Normativity concerns what we ought to think or do and the evaluations we make. For example, we say that we ought to think consistently, we ought to keep our promises, or that Mozart is a better composer than Salieri. Yet what philosophical moral can we draw from the apparent absence of normativity in the scientific image of the world? For scientific naturalists, the moral is that the normative must be reduced to the nonnormative, while for nonnaturalists, the moral is that there must be a transcendent realm of norms.
Naturalism and Normativity engages with both sides of this debate. Essays explore philosophical options for understanding normativity in the space between scientific naturalism and Platonic supernaturalism. They articulate a liberal conception of philosophy that is neither reducible to the sciences nor completely independent of themyet one that maintains the right to call itself naturalism. Contributors think in new ways about the relations among the scientific worldview, our experience of norms and values, and our movements in the space of reason. Detailed discussions include the relationship between philosophy and science, physicalism and ontological pluralism, the realm of the ordinary, objectivity and subjectivity, truth and justification, and the liberal naturalisms of Donald Davidson, John Dewey, John McDowell, and Ludwig Wittgenstein.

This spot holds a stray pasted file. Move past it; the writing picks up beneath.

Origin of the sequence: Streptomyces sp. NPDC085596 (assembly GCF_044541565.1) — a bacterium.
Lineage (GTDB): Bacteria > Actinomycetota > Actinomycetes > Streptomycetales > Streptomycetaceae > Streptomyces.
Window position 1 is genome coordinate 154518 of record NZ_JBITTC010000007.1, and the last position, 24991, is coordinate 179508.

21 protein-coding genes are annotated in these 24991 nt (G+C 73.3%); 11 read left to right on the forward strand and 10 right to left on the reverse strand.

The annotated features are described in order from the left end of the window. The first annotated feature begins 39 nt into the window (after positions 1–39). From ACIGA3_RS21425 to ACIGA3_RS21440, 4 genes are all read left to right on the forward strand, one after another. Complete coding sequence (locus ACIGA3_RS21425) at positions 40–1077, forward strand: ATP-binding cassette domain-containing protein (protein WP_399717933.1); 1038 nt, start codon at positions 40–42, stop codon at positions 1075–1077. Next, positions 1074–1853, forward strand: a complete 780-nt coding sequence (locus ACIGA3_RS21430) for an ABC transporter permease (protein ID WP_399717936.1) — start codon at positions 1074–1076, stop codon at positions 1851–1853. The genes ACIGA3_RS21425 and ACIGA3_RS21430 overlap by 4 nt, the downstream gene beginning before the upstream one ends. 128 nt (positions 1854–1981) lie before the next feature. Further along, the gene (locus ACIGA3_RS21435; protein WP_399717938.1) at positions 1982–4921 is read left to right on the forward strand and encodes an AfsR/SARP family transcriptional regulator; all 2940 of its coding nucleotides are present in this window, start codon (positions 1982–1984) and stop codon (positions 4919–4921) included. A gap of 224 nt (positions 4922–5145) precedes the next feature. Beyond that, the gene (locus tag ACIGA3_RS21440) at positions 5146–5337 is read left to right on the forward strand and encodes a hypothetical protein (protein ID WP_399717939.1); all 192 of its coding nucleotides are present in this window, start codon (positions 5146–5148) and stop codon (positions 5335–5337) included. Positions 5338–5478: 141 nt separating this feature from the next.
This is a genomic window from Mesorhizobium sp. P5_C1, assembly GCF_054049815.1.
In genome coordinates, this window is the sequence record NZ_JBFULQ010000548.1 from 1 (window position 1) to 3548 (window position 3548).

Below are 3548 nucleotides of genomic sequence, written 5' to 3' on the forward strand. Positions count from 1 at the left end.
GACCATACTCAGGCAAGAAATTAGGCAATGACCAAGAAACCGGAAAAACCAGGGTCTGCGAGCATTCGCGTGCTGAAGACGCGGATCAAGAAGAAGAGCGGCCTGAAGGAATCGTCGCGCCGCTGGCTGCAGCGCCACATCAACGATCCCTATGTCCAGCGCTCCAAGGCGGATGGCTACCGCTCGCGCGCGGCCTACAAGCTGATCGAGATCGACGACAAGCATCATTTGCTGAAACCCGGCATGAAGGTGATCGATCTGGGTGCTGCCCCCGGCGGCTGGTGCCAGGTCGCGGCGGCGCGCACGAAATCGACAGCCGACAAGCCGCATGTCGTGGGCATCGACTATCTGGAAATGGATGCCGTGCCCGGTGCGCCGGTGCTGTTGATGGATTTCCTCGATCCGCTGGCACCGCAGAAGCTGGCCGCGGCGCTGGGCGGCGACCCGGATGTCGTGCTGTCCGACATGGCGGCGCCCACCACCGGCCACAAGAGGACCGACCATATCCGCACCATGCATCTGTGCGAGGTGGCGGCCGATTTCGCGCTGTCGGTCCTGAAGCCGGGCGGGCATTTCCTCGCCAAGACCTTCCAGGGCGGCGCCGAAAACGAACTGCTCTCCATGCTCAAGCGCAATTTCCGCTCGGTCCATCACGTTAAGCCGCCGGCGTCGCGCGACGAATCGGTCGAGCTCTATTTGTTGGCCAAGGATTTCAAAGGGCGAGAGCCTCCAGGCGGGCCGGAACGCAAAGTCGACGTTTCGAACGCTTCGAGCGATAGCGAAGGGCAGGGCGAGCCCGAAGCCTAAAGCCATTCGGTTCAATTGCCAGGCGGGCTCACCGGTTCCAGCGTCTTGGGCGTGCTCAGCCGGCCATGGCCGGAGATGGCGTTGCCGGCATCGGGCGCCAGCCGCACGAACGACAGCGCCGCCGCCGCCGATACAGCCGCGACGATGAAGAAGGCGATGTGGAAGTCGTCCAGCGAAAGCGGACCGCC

There is, in sum, much food for thought in De Caro and Macarthur's latest offering, and many of the papers will no doubt figure prominently in future discussions of the scope and limits of naturalism
A valuable 'contribution to a fruitful controversy' and will help shape how the relation between naturalism and normativity can be understood and developed.
Introduction: Science, Naturalism, and the Problem of Normativity, by Mario De Caro and David MacarthurPart I. Conceptual and Historical Background 1.The Wider Significance of Naturalism: A Genealogical Essay, by Akeel Bilgrami2. Naturalism and Quietism, by Richard Rorty3. Is Liberal Naturalism Possible?, by Mario De Caro and Alberto VoltoliniPart II. Philosophy and the Natural Sciences 4. Science and Philosophy, by Hilary Putnam5. Why Scientific Realism May Invite Relativism, by Carol RovanePart III. Philosophy and the Human Sciences 6. Taking the Human Sciences Seriously, by David Macarthur7. Reasons and Causes Revisited, by Peter MenziesPart IV. Meta-ethics and Normativity 8. Metaphysics and Morals, by T. M. Scanlon9. The Naturalist Gap in Ethics, by Erin I. Kelly and Lionel K. McPherson10. Phenomenology and the Normativity of Practical Reason, by Stephen L. WhitePart V. Epistemology and Normativity 11. Truth as Convenient Friction, by Huw Price12. Exchange on "Truth as Convenient Friction", by Richard Rorty and Huw Price13. Two Directions for Analytic Kantianism: Naturalism and Idealism, by Paul ReddingPart VI. Naturalism and Human Nature 14. How to be Naturalistic Without Being Simplistic in the Study of Human Nature, by John Dupré15. Dewey, Continuity, and McDowell, by Peter Godfrey-Smith16. Wittgenstein and Naturalism, by Marie McGinnList of ContributorsIndex